I’ve been thinking about GIS data a bit lately, mostly because I’m cleaning off old hard drives I’ve had in my possession to try and consolidate my data (or not lose the data off of old hard drives). Typically GIS data was accessed one of two ways, either from a server through some endpoint or via a local file store. I can’t look at these old ArcGIS Desktop MXDs anymore but I recall most of the work we did was local file store. You know, sitting on the “P drive” and referenced via a file path. We all remember opening up projects and seeing those red exclamation points telling us that data was moved (or the project file was).

It is very easy in retrospect to go back and call yourself batshit crazy for storing data this way (back up hopefully every night on a DLT tape). I mean think about this for a minute, nothing was versioned. We live in this world of git where everything I do (including this blog) is stored in a database where I can track changes and revert if need be. Now I’m not using this post to talk about the need of GeoGig or whatever that project is called these days (I’m not even sure it still exists), but the realization that GIS over the years is such a workgroup discipline.

I worked for AECOM, the largest AEC in the world. We did some amazing enterprise projects but GIS was never one of them. It was a small group of GIS “pros”, “doing” GIS to support some enterprise project that changed the world. Tacked on if you will, and it’s not just AECOM that worked that way. Every organization views GIS this way, like “graphics”. Why is this? Because GIS “pros” have let it be this way.

I’m not trying to come up with a solution here because I don’t think there is one. GIS is just very small minded compared to other professions in the tech space. Even the word “enterprise” has been appropriated to mean something totally different. Just having a web map does not make GIS “enterprise”, in fact all you’re doing is taking workgroup and making it worse. It is easy to pick on Esri (as I did above) but they’re not the big problem. It’s the implementations which make Esri have such terminology. That is, it is the GIS “pros” who cause these problems on themselves. Who is to fault Esri for trying to make a buck?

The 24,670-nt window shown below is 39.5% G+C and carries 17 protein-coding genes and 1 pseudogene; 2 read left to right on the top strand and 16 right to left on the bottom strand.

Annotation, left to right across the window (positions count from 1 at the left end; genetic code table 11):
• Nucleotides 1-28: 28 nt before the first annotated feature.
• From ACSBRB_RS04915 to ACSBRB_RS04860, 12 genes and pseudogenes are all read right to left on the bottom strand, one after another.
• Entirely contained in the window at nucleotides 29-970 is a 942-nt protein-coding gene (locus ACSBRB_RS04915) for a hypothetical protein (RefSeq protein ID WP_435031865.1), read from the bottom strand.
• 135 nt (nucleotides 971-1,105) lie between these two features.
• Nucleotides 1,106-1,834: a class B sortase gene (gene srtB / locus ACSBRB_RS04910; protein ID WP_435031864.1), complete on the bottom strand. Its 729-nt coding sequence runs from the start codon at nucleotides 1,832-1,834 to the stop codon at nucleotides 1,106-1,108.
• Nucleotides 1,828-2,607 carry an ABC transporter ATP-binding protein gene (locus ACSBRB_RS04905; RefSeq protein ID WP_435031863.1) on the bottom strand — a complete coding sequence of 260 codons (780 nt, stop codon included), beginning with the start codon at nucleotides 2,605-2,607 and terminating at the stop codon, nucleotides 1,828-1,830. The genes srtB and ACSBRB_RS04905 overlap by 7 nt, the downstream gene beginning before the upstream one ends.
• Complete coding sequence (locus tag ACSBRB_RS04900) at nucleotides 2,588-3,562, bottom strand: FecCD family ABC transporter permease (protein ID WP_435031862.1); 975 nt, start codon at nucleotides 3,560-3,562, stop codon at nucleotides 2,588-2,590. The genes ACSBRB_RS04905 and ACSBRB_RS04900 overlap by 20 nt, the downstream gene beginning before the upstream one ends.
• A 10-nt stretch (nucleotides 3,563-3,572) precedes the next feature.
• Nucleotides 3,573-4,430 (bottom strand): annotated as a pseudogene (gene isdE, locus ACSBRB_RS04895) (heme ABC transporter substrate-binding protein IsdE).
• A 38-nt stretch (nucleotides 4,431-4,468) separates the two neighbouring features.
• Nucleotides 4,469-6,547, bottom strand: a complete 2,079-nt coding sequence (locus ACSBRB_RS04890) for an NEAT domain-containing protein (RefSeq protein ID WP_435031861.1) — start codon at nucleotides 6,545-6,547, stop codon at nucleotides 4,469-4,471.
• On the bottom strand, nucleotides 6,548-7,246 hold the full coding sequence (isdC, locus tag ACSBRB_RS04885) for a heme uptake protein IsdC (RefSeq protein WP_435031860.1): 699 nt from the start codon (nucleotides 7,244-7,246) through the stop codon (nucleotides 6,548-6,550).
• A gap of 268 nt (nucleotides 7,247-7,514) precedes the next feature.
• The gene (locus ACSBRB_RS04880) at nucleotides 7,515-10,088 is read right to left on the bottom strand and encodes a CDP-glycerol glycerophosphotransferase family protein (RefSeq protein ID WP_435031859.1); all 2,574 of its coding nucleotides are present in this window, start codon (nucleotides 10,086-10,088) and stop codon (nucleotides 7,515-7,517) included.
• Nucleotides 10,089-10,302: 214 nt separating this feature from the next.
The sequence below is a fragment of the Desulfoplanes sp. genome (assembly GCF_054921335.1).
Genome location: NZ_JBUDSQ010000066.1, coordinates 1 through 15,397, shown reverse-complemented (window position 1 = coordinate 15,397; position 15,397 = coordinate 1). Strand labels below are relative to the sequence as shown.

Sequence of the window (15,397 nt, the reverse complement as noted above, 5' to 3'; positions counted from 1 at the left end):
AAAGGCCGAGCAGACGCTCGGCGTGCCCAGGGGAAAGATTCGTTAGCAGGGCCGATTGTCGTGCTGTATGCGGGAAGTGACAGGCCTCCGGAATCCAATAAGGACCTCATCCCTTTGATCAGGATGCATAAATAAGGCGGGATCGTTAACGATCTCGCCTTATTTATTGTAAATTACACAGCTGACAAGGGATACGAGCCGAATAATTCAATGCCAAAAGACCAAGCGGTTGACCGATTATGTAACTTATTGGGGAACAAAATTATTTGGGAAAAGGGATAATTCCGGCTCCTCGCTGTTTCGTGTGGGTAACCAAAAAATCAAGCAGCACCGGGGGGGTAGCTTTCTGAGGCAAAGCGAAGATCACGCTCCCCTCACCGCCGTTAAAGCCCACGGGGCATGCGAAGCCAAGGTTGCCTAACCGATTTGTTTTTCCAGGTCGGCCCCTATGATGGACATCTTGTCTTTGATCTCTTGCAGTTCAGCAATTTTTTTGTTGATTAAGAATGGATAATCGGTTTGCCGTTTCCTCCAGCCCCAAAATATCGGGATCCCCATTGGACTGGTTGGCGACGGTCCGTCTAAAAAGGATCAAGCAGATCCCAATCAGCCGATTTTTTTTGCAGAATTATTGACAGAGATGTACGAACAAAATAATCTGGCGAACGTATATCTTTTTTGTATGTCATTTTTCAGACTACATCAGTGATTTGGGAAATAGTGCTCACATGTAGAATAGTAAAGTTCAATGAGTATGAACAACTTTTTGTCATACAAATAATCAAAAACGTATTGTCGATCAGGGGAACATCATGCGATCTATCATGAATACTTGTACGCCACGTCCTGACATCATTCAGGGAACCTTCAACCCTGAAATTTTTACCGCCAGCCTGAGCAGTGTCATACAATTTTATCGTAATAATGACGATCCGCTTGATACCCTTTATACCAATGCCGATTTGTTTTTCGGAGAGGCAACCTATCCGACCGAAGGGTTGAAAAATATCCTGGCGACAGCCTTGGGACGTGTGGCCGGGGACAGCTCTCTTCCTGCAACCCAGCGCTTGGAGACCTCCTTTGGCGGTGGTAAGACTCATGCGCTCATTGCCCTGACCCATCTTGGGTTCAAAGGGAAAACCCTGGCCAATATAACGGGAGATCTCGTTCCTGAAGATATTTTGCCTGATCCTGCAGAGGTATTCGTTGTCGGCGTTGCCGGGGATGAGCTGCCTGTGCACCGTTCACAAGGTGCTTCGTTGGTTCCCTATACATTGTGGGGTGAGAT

I have made it my professional career to fix broken GIS systems. People always ask me, “What madness you must see trying to undo broken GIS systems” but the reality is I see some amazing work. Just small minded implementations. It is easy to make fun of ArcObjects or GML but they are just libraries that people use to create tools.

This isn’t a call to arms or a reminder that you’re doing GIS wrong, it’s just thoughts on a plane headed across the country where I’m looking at data that I created as a workgroup project. I’m sure there are people cleaning up my work that I implemented in the past, I can tell you there is some bad choices in that work. Technology has caused many of us to lose being humble. And that results in only one thing, bad choices. In the end this is my reminder to be humble. The good thing is I have no shapefiles anywhere on this laptop. That’s a start.